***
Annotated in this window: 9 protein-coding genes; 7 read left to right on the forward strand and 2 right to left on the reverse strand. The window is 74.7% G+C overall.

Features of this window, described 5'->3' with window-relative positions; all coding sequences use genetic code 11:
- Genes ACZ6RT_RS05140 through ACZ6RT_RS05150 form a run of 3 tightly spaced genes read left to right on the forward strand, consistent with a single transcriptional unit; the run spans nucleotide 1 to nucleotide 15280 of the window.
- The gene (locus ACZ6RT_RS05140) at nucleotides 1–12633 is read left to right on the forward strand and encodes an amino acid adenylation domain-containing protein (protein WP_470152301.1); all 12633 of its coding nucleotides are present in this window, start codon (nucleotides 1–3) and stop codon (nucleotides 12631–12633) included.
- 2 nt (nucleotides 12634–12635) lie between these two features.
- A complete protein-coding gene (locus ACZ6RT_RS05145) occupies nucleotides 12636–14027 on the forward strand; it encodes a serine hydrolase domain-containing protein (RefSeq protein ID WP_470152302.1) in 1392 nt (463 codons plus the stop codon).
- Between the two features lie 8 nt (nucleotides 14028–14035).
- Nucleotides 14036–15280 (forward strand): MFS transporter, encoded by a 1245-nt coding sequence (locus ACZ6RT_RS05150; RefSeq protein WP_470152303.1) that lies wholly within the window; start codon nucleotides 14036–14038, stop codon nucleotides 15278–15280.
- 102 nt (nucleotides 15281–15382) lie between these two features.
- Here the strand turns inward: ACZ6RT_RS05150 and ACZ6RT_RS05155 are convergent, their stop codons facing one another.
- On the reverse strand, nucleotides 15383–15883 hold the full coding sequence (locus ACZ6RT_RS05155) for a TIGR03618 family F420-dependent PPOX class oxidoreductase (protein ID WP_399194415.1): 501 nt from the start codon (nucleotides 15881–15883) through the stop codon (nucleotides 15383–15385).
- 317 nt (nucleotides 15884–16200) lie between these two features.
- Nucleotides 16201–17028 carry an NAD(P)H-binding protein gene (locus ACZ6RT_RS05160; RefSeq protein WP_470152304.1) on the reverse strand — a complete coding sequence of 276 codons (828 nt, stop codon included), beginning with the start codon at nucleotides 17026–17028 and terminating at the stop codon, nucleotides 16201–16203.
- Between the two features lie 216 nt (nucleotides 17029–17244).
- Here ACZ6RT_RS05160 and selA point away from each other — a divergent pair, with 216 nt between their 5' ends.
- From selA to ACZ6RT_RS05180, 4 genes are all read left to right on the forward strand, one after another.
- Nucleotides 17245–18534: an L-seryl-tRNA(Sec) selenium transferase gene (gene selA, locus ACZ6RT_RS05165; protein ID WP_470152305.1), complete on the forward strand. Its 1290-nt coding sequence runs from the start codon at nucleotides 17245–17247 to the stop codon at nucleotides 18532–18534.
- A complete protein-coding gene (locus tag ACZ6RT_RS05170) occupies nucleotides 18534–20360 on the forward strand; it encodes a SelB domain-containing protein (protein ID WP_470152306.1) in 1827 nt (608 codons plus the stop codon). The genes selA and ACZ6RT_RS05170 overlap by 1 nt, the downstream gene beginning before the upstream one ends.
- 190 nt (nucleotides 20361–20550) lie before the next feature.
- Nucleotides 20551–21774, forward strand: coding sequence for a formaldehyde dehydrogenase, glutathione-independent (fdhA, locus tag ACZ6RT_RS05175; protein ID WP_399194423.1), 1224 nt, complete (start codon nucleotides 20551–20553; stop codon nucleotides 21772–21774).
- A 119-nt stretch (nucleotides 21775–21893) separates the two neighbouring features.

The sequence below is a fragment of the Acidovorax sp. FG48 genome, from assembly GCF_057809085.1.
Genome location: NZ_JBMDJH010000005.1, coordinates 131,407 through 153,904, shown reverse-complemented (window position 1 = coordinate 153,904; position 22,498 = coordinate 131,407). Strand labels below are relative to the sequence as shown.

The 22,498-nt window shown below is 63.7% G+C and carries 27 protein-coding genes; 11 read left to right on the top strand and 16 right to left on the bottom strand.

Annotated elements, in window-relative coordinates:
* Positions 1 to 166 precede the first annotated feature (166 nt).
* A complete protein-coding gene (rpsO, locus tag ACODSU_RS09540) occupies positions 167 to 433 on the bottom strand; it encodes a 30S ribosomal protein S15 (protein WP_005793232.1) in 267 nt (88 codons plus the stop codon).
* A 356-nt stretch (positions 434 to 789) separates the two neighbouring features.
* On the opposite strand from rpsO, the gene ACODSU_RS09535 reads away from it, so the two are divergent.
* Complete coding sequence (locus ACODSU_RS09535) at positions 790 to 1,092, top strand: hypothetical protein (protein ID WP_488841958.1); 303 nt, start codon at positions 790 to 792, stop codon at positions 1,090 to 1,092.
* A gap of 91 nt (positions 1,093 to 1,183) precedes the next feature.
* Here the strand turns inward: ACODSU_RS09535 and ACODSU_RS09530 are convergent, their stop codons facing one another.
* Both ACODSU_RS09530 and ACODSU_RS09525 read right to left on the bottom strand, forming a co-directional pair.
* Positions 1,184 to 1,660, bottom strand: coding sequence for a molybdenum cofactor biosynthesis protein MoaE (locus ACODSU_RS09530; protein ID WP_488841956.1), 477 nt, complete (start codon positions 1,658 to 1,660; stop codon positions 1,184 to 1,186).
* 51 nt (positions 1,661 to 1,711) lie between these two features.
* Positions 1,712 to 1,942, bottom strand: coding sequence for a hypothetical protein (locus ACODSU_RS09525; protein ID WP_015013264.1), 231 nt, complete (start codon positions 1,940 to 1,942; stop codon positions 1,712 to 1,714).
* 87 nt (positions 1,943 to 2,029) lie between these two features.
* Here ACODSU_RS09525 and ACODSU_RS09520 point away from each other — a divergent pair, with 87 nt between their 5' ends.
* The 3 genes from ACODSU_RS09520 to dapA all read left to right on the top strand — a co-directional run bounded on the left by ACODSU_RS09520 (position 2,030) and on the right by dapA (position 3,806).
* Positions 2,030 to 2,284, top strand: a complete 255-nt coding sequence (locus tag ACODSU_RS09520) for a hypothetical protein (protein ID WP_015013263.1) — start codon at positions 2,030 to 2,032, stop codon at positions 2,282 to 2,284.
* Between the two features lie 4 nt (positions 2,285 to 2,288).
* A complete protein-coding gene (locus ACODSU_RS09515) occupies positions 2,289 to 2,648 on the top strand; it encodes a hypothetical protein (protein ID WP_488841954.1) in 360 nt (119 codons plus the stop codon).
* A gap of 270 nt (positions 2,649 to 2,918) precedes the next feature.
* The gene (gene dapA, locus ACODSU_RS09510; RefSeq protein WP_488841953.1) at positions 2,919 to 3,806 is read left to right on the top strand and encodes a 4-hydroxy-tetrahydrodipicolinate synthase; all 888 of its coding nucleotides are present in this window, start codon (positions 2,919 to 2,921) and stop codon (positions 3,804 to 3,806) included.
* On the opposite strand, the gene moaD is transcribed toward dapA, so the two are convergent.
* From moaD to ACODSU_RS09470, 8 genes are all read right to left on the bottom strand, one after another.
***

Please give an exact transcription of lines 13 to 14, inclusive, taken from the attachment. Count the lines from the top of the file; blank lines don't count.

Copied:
- Nucleotides 16201–17028 carry an NAD(P)H-binding protein gene (locus ACZ6RT_RS05160; RefSeq protein WP_470152304.1) on the reverse strand — a complete coding sequence of 276 codons (828 nt, stop codon included), beginning with the start codon at nucleotides 17026–17028 and terminating at the stop codon, nucleotides 16201–16203.
- Between the two features lie 216 nt (nucleotides 17029–17244).